Thursday, August 11, 2016

Vietti (Castiglione Falletto, Piemonte): A pre-sale-announcement visit

Antonio Galloni has described the Castiglione-Falletto-based producer Vietti as "one of Italy's most historic wineries," credited as (i) being one of the first bottlers of single-vineyard Barolos and (ii) having revived the moribund Arneis variety in the 1960s. According to Antonio:
Winemaker Luca Currado, his brother-in-law Mario Cordero, along with their families and tightly knit staff, have taken the early groundbreaking work of Alfredo and Luciana Currado and built upon those successes, reaching an unprecedented level of consistency and quality across the entire range. 
My first encounter with Luca and Elena was at the Galloni Vietti Rocche di Castiglione Retrospective where I had the honor of sitting next to Luca. I found him to be warm, personable, knowledgeable, and committed to his craft. My next encounter was a visit to the estate in June of this year as a part of the launch of Suzanne Hoffman's Labor of Love. Elena led our group on that tour and did a wonderful job of presenting the estate and its products.

As you get closer to the Vietti winery, the roads become narrower, steeper, and winding. My wife was not very impressed with my efforts to navigate our rental car through this terrain. It was with a sigh of relief that I crested the hill on whose top the estate is located and saw some relatively level parking spaces.

I stepped up to the wrought-iron gates and rang the bell. Elena poked her head out of one of the buildings on the down slope at the same time as Suzanne and the rest of the team drove up. Elena buzzed us in and we walked down the incline towards the cellar. After our welcomes and introductions, Elena suggested that we go back outside to view and discuss the vineyards below the winery. It was slightly foggy but, from the vantage point of the winery, we had a very nice view of the Serralunga Valley. Elena began talking about the estate.

There had been an old winery on the site since at least 1873 -- based on the old bottles found behind the walls in the cellar -- but signs point to wine production on the property way before then.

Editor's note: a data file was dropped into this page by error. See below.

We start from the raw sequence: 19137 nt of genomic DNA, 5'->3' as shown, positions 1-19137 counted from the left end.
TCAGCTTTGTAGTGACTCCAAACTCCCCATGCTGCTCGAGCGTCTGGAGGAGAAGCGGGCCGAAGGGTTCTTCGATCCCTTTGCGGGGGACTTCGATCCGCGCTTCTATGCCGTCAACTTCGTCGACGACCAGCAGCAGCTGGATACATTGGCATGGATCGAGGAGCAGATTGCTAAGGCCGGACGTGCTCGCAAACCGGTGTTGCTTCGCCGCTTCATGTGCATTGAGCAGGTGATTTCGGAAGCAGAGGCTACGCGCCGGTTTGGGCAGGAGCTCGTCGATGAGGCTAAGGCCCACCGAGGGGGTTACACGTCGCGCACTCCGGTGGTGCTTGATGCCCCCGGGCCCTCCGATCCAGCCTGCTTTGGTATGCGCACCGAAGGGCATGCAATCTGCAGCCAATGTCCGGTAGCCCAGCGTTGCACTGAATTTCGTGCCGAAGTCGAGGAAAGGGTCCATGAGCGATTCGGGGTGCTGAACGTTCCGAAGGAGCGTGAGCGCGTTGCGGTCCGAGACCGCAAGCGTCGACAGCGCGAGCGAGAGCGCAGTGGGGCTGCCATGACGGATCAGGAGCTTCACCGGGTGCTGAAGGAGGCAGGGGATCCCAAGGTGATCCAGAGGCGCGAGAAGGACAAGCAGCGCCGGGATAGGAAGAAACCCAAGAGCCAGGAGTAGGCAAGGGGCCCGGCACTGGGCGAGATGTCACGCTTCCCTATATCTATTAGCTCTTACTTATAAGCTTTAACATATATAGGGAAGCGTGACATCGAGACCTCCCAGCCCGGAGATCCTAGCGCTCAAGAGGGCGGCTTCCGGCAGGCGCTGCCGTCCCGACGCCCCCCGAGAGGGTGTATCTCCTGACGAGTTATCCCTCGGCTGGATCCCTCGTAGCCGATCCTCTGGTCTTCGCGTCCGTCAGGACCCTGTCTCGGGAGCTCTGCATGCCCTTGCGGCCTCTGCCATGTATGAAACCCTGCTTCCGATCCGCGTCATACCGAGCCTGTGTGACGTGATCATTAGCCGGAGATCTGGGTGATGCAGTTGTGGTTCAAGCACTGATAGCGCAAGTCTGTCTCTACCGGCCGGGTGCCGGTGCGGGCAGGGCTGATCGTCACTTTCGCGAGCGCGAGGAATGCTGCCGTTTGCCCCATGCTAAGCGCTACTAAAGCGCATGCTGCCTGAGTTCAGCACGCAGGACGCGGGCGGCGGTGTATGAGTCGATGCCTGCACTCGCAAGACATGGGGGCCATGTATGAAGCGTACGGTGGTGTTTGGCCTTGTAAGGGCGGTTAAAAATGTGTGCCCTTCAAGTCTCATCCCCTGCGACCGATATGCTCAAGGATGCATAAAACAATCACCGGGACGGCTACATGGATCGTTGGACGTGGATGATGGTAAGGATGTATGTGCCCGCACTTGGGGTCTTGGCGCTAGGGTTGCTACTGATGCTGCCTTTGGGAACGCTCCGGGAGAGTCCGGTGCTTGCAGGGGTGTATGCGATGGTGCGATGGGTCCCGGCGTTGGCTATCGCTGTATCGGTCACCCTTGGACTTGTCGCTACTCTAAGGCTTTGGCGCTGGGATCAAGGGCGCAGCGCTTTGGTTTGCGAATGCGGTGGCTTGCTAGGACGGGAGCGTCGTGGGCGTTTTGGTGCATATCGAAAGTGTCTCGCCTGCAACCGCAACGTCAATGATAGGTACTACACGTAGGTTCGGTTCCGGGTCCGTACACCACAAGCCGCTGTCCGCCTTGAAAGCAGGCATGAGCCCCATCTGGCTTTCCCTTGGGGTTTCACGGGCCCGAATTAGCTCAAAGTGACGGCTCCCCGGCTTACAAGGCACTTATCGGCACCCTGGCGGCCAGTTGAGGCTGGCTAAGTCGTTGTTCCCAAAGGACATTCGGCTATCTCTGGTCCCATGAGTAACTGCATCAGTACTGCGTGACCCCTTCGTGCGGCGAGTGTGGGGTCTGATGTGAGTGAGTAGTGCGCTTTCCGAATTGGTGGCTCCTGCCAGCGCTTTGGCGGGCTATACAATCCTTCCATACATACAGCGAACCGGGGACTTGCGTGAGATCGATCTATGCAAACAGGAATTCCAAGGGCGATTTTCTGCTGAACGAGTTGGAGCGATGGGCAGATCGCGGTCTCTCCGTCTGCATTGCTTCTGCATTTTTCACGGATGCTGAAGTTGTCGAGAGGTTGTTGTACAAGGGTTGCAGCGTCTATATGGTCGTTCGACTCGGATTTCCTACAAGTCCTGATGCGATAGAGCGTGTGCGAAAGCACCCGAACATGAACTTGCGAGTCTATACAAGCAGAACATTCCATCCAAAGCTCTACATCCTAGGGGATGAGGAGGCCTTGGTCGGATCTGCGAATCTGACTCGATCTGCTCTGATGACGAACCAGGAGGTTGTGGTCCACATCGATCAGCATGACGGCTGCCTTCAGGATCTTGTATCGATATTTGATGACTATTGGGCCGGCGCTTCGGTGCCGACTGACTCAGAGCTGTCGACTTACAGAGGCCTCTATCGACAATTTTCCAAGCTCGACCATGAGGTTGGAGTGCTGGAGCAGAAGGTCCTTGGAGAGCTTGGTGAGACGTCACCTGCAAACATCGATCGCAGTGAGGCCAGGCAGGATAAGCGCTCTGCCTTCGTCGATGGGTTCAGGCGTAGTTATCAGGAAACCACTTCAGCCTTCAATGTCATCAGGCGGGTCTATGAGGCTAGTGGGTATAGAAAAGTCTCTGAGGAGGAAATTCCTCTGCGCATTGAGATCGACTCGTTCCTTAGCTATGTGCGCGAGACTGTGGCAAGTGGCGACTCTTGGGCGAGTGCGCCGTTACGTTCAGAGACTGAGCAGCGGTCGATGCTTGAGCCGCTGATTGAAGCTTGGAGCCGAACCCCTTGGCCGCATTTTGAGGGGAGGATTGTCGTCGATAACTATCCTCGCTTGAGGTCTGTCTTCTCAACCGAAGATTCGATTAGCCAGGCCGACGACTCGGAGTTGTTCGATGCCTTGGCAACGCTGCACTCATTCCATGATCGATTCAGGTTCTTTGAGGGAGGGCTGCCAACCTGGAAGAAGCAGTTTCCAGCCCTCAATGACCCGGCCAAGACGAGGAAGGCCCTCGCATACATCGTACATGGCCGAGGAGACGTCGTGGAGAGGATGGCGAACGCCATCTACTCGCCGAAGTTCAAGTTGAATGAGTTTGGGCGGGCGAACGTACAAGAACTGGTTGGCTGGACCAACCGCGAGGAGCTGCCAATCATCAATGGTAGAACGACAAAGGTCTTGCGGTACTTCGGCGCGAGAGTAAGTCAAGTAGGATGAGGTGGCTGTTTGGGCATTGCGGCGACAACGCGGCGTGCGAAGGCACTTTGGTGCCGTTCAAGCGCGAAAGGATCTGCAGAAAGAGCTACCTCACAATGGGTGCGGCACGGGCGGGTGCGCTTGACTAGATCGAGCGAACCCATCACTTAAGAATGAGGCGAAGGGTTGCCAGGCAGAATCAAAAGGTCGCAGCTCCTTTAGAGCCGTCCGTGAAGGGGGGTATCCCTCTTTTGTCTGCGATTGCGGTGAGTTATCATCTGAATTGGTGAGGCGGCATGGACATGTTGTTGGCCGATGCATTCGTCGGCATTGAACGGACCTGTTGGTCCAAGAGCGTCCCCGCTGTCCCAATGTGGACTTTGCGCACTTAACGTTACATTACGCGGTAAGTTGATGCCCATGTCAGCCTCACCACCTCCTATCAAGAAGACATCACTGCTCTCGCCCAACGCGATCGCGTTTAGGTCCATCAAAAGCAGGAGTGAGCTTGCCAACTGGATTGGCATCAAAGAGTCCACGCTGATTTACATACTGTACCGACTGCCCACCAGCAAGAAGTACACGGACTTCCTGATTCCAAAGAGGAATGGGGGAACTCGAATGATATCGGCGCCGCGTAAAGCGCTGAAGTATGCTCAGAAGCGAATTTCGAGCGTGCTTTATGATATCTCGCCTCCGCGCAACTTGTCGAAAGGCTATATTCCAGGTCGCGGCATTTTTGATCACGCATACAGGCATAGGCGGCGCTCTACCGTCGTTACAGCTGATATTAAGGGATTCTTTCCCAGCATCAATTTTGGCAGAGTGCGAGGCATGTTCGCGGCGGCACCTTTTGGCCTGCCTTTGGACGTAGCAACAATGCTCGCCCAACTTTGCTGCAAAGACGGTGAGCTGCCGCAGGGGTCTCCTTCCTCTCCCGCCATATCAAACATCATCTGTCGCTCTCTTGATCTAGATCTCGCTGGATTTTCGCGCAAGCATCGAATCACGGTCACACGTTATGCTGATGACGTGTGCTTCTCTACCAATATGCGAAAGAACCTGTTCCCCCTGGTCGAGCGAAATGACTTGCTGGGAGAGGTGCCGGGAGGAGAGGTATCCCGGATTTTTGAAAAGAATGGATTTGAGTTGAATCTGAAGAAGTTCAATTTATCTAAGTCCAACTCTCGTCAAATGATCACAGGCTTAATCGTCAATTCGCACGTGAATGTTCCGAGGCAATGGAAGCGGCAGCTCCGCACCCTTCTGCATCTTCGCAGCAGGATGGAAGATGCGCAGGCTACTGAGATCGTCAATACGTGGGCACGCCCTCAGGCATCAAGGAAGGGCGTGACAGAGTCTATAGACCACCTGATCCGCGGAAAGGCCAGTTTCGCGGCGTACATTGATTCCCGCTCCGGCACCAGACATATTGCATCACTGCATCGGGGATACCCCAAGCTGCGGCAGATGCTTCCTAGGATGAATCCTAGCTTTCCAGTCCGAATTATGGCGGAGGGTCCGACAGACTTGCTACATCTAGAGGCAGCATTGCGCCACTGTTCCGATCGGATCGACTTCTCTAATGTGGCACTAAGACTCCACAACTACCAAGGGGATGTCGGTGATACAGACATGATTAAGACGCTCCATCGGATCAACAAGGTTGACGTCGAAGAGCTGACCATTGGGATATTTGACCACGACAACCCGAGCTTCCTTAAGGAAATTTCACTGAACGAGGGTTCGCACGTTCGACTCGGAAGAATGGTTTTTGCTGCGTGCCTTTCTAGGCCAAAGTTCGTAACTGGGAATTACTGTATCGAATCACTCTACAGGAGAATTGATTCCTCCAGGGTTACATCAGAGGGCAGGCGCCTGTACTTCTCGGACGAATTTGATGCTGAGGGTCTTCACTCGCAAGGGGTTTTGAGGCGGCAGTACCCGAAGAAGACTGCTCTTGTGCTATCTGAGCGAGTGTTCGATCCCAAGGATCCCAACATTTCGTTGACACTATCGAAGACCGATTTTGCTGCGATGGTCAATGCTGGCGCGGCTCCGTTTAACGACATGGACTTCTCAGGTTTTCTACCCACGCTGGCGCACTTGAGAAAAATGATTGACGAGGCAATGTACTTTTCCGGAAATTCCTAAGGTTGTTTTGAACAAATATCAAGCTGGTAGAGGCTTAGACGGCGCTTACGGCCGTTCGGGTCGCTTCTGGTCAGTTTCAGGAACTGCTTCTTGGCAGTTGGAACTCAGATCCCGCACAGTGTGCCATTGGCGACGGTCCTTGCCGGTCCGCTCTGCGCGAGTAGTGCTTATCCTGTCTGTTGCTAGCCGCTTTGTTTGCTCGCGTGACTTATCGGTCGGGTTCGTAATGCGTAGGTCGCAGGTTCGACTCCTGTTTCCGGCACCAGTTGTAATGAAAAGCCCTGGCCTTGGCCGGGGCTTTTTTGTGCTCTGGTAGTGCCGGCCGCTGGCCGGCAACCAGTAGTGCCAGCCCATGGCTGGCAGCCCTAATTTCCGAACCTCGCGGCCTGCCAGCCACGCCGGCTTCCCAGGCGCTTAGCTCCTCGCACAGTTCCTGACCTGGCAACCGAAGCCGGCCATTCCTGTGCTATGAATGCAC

In those days the property was a farm, rather than the grape monoculture that it is today. By the mid-1800s, they had begun to concentrate on wines and began bottling in the second half of the 1800s.

In the 1960s and 1970s Vietti, based on the activities of Luca and his dad, was one the first local wineries to promote Piemonte in the US. Today 70% of the Vietti production is exported, with the US, at 30 - 35%, the most important market.

One of the stellar figures in the Vietti history was Mario Vietti, an engineer who had lived in Boston for 25 years and only came back to Piemonte upon the death of his brother. Other Piemontese families called him "the crazy American" because he went around looking for sites to buy or rent. And he was the one working the vineyards in all those locations (i) at a time when it was much more difficult and time-consuming to get around than it is today and (ii) where the norm was to farm where you were.

Mario was a visionary. He planted Barbera in 1918 against the common wisdom. Previously, Barolo was fortified and most vineyards had been planted to Barbera. When Mario came back, Barolo was just becoming the "wine of Kings" and farmers were pulling out Barbera and planting Nebbiolo. He planted the Barbera for his personal use.

The chart below shows the current distribution of Vietti grape sources by region and the allocation of the sources by wine label. Grapes are from a mix of owned and long-term-contract (5) vineyards.

The figure shows three labels of Barbera sourced from Alba, one blended (Tre Vigne) and two crus (Vigna Scarrone and Vigna Vecchia Scarrone). The Scarrone vineyard is a 20.55 ha surface which lies below the estate and is planted to 81% Nebbiolo, 11% Barbera, 6% Dolcetto, and 2% other reds (Barolo MGA). It is in this vineyard that Mario planted his Barbera in 1906. A 100-year-old vineyard for Barbera is very unusual today.

In addition to the Alba Barberas, Vietti also produces two Asti Barberas, one a cuvee (Tre Vigne) and the other a cru (La Crena). The La Crena vineyard is a 3-ha plot which was planted in 1932 and has a vine density of 4800 plants/ha. According to Elena, this may have been one of the best quality-for-price acquisitions that the estate has made.

The winery is best known, though, for its five Cru Barolos: Rocche di Castiglione, Lazzarito, Brunate, Ravera, and Villero. Elena refers to them as Garnd Crus. The full complement of Barolo crus from which Vietti sources its grapes are shown in the table below.

       Barolo Crus Farmed by Vietti
Cru Township
Brunate Barolo
Bricco Boschis Castiglione Falletto
Rocche di Castiglione
Boiolo La Morra
Lazzarito Serralunga d'Alba

Elena sees the estate, at 300,000 bottles produced annually, as a medium-sized winery. One of her statements during the course of the visit stands in stark contrast to the current situation: "We are always looking for great vineyards. Wineries never sell but you never know with the farmers."

The vineyards are kept separate but are worked in the same way. Decisions are made regarding the wines after aging in wood. The crus are separated out with the rest being tasted blind and blended for Castiglione and Perbacco.

Nebbiolos are vinified in stainless steel tanks with fermentation and maceration of 35 - 40 days while Barberas complete the process in 25 - 30 days. Malolactic fermentation is conducted in stainless steel tanks or barriques. According to Elena, barriques are used as technical instruments; as an evolution, not a revolution.

At the conclusion of the cellar tour, we repaired to the tasting room to sample a few of the Vietti wines. I will report on that tasting in a subsequent post.

©Wine -- Mise en abyme

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